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Clark County Environmental Specialist Joan Lacey performs an inspection of Philly Bilmo with owner Michael Bitter on Wednesday January 29, 2014. The restaurant received a perfect score. (Zachary Kaufman/The Columbian)

2. Your favorite restaurant is nasty, and ignorance really is bliss. The more you know about the regulations the more you notice, like the buffet employee you watch dumping fresh nuggets on top of the ones that have already been sitting there since god knows when. Yeah, give ‘em a stir. That’ll help. Most people aren’t doing it maliciously. They’re just poor, underpaid scrubs barely scraping by while catching it from the management and the customers. Despite the inspectors’ best efforts, you really take your intestinal coherence into God’s hands every time you eat out. In fact, that faith-based approach is why your legislature is currently attempting to lower the number of annual restaurant inspections .

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3. The Health Department’s office wouldn’t pass its own inspections. The offices have carpets from the Ford Administration, broken break-room fridges that were just taped up and left there, drop ceilings literally duct taped together, cubicles that would make Dilbert cry assembled by convict labor, entire floors rendered uninhabitable for years by promised renovations that never happened, the air quality of a Beijing summer, and are all infested with cockroaches the size of almonds. If you see anyone cleaning with any enthusiasm, you know the Governor must be coming. What I’m saying is that if 1000 NE 10th Street were a hotel, the Gideon Bible would be bolted to the nightstand and it would rented out by the half-hour. At least there aren’t any bed bugs. Yet. That I know about.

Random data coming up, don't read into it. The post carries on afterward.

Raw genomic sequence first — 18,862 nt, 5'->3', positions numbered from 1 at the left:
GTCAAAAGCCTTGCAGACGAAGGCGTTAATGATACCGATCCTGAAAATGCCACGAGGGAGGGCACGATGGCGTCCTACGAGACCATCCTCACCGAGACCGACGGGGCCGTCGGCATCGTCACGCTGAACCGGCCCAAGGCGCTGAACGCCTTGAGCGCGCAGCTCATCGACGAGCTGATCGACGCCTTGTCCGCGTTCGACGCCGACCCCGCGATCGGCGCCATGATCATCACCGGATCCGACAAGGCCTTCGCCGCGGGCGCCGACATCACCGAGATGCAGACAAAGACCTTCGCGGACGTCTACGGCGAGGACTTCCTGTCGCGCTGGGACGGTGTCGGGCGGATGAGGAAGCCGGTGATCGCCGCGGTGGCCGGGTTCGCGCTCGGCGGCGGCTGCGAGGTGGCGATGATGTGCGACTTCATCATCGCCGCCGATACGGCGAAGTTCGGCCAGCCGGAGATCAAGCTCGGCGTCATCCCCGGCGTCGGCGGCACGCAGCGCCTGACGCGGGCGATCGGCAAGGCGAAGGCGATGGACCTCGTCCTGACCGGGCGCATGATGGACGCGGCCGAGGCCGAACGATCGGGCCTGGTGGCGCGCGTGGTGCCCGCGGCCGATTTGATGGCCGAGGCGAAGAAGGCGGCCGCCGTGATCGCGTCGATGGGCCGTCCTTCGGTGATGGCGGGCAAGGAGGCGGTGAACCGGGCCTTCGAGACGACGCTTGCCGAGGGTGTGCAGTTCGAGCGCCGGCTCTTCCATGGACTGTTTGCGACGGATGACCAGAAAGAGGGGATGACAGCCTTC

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4. The basement is full of dog heads, and that’s not a Dr. Demento outtake. Every week cube-shaped cartloads of boxes labeled RABIES HEADS are wheeled into OSDH’s lab wing for rabies testing, which must be done posthumously. Since only the brain is tested, only the head is needed. When I first saw one of these grim batches I thought the boxes said, “BABIES HEADS”, so I was actually relieved to learn the truth.

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5. Previous management kept track of money about as well as your little brother did when he was the banker in Monopoly. The very same folks had previously put in place mandatory yearly ethics trainings where OSDH peons were lectured about the dangers of taking free donuts and pens at conventions. Maybe the bigwigs should have taken their own training. Or was it the people after that? The letterhead changes so fast these days it’s hard to keep track. Last year’s org chart has more red x’s on it than Putin’s hit list. Fortunately, those responsible for sacking the people who have just been sacked have been sacked.